Abstract

Cellular metabolism is regulated by the mTOR kinase, a key component of the molecular nutrient sensor pathway that plays a central role in cellular survival and aging. The mTOR pathway promotes protein and lipid synthesis and inhibits autophagy, a process known for its contribution to longevity in several model organisms. The nutrient-sensing pathway is regulated at the lysosomal membrane by a number of proteins for which deficiency triggers widespread aging phenotypes in tested animal models. In response to environmental cues, this recently discovered lysosomal nutrient-sensing complex regulates autophagy transcriptionally through conserved factors, such as the transcription factors TFEB and FOXO, associated with lifespan extension. This key metabolic pathway strongly depends on nucleocytoplasmic compartmentalization, a cellular phenomenon gradually lost during aging. In this review, we discuss the current progress in understanding the contribution of mTOR-regulating factors to autophagy and longevity. Furthermore, we review research on the regulation of metabolism conducted in multiple aging models, including Caenorhabditis elegans, Drosophila and mouse, and human iPSCs. We suggest that conserved molecular pathways have the strongest potential for the development of new avenues for treatment of age-related diseases.

Original languageEnglish (US)
Pages (from-to)1219-1233
Number of pages15
JournalAging cell
Volume16
Issue number6
DOIs
StatePublished - Dec 1 2017

Fingerprint

Autophagy
Food
Protein Deficiency
Cell Aging
Caenorhabditis elegans
Metabolic Networks and Pathways
Drosophila
Cues
Transcription Factors
Phosphotransferases
Animal Models
Phenotype
Lipids
Membranes
Survival
Research
Proteins

All Science Journal Classification (ASJC) codes

  • Aging
  • Cell Biology

Keywords

  • aging
  • autophagy
  • lysosomal clearance
  • mTOR
  • metabolism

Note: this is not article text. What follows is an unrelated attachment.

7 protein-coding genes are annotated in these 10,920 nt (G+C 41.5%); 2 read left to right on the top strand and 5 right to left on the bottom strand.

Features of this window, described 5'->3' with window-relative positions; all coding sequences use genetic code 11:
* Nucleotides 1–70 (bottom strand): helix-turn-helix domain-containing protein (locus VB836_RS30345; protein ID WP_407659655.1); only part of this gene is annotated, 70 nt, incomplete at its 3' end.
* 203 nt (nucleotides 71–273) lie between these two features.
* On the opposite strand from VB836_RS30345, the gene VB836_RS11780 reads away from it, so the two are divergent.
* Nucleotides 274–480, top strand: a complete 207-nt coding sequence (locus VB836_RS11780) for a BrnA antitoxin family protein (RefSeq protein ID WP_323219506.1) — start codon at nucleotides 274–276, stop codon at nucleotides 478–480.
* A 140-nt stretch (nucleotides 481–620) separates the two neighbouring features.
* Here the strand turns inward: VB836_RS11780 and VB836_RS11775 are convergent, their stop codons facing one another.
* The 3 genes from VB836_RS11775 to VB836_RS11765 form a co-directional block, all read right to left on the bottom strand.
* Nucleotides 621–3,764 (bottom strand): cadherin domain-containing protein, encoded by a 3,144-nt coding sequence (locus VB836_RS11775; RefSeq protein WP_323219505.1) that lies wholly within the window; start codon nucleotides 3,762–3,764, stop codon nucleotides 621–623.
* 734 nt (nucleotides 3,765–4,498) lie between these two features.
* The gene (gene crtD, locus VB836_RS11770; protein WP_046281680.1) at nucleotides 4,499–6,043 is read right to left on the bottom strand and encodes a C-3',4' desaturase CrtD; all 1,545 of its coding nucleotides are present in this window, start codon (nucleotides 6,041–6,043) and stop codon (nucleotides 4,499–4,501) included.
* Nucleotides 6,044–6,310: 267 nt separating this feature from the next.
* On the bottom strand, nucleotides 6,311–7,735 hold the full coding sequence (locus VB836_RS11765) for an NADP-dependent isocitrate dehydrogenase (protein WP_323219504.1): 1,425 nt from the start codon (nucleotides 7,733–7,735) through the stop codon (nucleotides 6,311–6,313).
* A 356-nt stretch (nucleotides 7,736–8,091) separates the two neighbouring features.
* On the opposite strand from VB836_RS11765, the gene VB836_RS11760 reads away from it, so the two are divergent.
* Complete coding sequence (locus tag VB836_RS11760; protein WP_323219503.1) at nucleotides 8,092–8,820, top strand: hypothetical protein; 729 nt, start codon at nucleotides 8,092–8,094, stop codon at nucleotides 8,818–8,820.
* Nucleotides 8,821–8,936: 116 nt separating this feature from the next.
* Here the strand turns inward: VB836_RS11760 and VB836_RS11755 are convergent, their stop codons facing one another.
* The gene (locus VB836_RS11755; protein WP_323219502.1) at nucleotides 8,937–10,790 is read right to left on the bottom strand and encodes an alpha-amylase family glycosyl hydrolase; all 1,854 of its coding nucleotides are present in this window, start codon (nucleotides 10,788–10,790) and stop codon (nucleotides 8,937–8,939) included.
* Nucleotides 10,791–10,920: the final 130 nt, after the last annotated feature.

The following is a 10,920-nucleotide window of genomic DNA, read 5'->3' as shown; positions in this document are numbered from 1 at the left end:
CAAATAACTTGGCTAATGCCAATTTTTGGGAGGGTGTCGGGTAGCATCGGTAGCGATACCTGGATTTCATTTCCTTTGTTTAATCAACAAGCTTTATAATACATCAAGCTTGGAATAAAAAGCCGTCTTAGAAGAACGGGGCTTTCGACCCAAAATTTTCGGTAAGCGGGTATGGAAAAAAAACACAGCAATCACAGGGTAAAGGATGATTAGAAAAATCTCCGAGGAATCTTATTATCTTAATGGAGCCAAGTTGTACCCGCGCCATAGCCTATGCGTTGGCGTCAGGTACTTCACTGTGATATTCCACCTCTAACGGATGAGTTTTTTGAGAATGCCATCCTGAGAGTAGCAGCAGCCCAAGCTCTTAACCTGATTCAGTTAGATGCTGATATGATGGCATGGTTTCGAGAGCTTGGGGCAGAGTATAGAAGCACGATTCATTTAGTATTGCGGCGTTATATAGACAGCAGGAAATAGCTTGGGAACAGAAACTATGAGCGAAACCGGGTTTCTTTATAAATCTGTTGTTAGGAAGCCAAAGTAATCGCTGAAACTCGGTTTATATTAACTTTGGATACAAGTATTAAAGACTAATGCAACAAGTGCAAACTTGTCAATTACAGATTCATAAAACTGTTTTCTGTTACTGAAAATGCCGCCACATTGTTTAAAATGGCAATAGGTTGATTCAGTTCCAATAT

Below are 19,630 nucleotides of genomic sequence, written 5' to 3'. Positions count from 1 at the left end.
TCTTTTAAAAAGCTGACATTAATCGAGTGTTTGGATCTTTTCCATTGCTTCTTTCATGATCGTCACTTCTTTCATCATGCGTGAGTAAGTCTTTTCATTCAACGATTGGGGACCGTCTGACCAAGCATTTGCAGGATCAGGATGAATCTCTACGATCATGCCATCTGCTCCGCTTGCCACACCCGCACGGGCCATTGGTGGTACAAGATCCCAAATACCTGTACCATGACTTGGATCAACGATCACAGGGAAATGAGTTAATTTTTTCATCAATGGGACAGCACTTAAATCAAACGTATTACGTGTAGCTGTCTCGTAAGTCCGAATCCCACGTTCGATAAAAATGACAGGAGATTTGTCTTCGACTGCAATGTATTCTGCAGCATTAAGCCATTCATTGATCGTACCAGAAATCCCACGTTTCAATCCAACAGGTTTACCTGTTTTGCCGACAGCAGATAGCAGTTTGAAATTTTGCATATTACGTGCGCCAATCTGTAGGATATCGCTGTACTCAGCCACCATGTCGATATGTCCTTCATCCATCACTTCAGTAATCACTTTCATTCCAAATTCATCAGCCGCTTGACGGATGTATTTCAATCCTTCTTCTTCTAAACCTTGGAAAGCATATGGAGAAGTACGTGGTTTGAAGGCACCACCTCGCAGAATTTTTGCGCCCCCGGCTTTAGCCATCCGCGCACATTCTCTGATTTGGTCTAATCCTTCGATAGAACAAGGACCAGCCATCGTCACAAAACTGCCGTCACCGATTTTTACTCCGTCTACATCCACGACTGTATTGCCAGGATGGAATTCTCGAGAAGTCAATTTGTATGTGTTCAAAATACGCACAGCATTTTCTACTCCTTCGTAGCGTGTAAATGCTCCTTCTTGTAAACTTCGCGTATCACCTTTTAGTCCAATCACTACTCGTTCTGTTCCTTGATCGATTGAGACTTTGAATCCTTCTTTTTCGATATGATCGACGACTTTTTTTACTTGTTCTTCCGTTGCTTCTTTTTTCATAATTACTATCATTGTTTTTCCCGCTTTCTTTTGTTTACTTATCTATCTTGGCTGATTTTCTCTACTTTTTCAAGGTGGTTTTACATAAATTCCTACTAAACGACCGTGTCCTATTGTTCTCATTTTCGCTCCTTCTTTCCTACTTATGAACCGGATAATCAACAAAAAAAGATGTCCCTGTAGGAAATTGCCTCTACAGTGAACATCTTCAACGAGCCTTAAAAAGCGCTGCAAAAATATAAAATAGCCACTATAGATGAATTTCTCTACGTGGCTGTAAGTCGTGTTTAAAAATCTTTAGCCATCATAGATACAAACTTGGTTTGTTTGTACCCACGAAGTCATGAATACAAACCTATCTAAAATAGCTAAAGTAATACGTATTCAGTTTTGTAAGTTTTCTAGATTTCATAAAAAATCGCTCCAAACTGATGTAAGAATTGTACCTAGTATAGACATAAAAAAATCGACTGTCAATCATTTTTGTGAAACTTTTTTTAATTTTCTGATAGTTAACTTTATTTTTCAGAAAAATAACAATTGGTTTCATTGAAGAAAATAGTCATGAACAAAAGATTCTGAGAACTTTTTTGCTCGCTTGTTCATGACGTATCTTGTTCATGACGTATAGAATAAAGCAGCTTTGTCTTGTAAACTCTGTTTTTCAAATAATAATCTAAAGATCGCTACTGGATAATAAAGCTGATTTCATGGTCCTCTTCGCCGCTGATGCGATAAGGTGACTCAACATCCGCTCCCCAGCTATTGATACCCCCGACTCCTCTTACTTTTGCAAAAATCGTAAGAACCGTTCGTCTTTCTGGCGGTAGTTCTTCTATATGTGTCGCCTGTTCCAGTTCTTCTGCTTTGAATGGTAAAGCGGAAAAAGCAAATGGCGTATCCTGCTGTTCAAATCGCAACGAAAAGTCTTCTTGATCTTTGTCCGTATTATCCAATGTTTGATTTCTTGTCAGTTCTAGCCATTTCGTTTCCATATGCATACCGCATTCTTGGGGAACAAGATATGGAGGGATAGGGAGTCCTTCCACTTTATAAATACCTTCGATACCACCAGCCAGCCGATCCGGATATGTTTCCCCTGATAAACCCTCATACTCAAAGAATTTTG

Cite this

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title = "TOR-mediated regulation of metabolism in aging",
abstract = "Cellular metabolism is regulated by the mTOR kinase, a key component of the molecular nutrient sensor pathway that plays a central role in cellular survival and aging. The mTOR pathway promotes protein and lipid synthesis and inhibits autophagy, a process known for its contribution to longevity in several model organisms. The nutrient-sensing pathway is regulated at the lysosomal membrane by a number of proteins for which deficiency triggers widespread aging phenotypes in tested animal models. In response to environmental cues, this recently discovered lysosomal nutrient-sensing complex regulates autophagy transcriptionally through conserved factors, such as the transcription factors TFEB and FOXO, associated with lifespan extension. This key metabolic pathway strongly depends on nucleocytoplasmic compartmentalization, a cellular phenomenon gradually lost during aging. In this review, we discuss the current progress in understanding the contribution of mTOR-regulating factors to autophagy and longevity. Furthermore, we review research on the regulation of metabolism conducted in multiple aging models, including Caenorhabditis elegans, Drosophila and mouse, and human iPSCs. We suggest that conserved molecular pathways have the strongest potential for the development of new avenues for treatment of age-related diseases.",